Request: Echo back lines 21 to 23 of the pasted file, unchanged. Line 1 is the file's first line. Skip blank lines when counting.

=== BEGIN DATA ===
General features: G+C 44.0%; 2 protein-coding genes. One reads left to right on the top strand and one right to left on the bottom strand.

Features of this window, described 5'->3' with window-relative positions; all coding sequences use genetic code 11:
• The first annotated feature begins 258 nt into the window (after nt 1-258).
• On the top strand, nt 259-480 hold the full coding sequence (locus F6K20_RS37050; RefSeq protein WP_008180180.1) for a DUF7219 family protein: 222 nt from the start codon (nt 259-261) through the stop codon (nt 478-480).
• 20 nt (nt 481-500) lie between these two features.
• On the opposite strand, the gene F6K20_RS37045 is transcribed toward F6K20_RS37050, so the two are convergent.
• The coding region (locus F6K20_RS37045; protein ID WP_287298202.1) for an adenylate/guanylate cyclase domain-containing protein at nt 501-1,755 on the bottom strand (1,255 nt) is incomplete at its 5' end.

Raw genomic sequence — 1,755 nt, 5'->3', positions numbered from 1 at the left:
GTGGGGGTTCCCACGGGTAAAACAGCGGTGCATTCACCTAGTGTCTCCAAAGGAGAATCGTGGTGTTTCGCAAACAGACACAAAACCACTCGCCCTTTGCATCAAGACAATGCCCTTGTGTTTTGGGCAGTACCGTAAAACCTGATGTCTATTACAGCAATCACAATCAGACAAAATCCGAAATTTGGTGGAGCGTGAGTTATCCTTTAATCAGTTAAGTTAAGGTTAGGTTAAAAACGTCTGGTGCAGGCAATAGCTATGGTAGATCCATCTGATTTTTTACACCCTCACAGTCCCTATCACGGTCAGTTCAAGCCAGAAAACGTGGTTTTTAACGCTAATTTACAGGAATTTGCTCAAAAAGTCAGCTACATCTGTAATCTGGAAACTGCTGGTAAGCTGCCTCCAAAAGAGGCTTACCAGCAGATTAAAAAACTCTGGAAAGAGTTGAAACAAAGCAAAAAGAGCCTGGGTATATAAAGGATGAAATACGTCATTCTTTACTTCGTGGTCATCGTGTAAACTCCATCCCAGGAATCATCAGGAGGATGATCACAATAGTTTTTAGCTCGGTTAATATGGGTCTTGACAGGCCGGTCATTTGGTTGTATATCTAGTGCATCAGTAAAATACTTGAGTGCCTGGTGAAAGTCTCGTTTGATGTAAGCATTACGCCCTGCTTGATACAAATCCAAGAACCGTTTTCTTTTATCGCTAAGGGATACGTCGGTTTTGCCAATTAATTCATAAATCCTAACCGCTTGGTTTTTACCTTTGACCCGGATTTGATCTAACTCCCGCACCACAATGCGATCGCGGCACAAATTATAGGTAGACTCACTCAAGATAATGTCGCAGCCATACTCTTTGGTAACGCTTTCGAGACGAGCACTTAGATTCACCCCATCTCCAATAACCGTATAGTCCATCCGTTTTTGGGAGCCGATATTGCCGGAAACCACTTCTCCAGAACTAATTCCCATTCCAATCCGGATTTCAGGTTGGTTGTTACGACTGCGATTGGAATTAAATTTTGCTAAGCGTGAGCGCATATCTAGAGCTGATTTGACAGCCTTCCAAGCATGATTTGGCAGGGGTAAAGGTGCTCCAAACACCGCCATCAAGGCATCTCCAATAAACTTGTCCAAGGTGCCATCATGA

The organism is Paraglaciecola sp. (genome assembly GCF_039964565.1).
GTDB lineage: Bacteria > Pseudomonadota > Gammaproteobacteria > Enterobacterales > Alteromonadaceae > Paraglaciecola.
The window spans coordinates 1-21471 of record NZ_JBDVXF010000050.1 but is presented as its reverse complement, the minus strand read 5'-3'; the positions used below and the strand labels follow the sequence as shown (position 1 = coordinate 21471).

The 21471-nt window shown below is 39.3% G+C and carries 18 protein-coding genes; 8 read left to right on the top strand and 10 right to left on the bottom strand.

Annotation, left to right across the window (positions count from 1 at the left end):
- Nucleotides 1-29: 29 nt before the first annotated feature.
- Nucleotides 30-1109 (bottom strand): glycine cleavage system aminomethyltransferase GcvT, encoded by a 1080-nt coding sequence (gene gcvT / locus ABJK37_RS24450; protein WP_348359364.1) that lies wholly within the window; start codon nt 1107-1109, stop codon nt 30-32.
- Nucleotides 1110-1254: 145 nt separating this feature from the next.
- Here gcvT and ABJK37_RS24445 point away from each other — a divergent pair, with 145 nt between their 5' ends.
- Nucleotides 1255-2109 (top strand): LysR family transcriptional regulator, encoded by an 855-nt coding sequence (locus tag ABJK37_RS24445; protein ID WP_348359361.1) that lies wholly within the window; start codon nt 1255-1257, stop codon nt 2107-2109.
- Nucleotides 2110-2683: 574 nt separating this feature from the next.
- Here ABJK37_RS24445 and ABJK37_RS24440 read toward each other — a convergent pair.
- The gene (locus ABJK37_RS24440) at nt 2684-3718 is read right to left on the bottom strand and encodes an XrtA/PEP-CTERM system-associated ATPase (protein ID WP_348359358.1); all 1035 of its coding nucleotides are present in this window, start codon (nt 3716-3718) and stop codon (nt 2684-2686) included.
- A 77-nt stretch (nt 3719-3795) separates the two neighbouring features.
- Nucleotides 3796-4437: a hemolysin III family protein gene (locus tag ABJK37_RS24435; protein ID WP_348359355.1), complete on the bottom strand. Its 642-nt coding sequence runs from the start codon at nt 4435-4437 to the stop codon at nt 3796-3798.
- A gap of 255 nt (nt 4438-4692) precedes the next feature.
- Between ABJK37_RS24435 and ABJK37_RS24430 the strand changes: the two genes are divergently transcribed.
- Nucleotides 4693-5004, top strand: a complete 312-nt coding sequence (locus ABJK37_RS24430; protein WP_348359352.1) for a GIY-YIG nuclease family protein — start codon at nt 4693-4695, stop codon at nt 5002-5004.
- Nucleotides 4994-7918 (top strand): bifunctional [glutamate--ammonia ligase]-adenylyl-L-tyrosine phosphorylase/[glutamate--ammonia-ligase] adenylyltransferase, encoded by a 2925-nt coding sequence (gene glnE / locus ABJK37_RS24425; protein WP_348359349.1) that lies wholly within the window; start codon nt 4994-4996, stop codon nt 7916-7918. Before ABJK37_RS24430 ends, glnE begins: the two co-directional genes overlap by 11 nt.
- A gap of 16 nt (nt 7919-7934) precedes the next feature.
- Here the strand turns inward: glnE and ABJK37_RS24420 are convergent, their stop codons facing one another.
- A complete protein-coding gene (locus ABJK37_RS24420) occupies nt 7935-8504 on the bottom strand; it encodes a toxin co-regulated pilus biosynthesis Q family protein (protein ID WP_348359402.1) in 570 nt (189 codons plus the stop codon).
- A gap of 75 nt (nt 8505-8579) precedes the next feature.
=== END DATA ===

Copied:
- Here ABJK37_RS24445 and ABJK37_RS24440 read toward each other — a convergent pair.
- The gene (locus ABJK37_RS24440) at nt 2684-3718 is read right to left on the bottom strand and encodes an XrtA/PEP-CTERM system-associated ATPase (protein ID WP_348359358.1); all 1035 of its coding nucleotides are present in this window, start codon (nt 3716-3718) and stop codon (nt 2684-2686) included.
- A 77-nt stretch (nt 3719-3795) separates the two neighbouring features.